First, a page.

Reactive deposition of pure and alloyed cobalt and nickel thin films from supercritical carbon dioxide solutions
The need for faster and smaller integrated circuits and other devices is necessitating deposition of interconnect materials in increasingly narrow high aspect ratio features, a demand that can not be fully realized by current techniques. Traditional metal deposition techniques such as plating and CVD have limitations for yielding uniform and conformal coverage. Although plating techniques offer high reactant concentrations, high surface tension and sluggish liquid-phase mass transport preclude uniform deposition in complex geometries. Moreover, the plating techniques generate large quantities of hazardous wastes. CVD offers very good gas phase transport properties including low viscosity, rapid diffusion and absence of surface tension. However, CVD is constrained by precursor volatility that often leads to low vapor phase concentrations and mass transfer limited reactions that preclude uniform deposition in high aspect ratio trenches. Chemical fluid deposition (CFD) is a relatively new approach that involves the chemical reduction of organometallic precursors dissolved in supercritical carbon dioxide by H2 or alcohols. CFD is essentially a hybrid technique that combines the advantages offered by both the plating techniques and CVD while minimizing their disadvantages. Like the plating techniques, CFD is solution-based, offering orders of magnitude higher precursor concentration compared to CVD. Since the transport properties of supercritical fluids are more like those of a gas, CFD retains the advantages associated with CVD yielding conformal coverage and uniform filling of sub-100 nm features.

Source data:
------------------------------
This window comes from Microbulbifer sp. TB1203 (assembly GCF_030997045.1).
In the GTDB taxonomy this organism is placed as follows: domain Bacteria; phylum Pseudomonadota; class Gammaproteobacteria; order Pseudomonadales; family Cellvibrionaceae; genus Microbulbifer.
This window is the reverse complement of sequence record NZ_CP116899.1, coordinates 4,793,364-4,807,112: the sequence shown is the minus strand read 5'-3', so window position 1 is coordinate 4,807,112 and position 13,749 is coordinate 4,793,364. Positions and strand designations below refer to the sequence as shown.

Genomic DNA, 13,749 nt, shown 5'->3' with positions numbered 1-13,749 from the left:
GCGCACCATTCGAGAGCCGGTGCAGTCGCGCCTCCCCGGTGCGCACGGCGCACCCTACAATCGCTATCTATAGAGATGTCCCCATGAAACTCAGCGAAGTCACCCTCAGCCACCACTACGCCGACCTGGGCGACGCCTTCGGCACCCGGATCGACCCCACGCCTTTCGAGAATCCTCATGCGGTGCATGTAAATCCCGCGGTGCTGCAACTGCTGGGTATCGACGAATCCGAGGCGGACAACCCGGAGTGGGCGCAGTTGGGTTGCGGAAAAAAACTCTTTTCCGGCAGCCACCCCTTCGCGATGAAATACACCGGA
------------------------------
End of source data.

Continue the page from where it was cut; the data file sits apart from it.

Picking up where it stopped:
In this dissertation, the versatility of CFD for the deposition of pure and alloyed cobalt and nickel films was demonstrated using a batch, cold-wall CFD reactor. High purity films of pure and phosphorous-doped cobalt and nickel were deposited on several types of substrates in a single step without the need for catalytic seed layer. Binary cobalt-copper and cobalt-nickel films were deposited over a wide range of composition. The deposition of nickel-palladium films was also attempted. The deposited films have potential applications in microelectronics and magnetic devices. Pure and doped cobalt films are of interest in microelectronics to improve the performance of copper as an interconnect material. Cobalt containing thin films such as cobalt-copper and cobalt-nickel are used for data storage and other magnetic devices.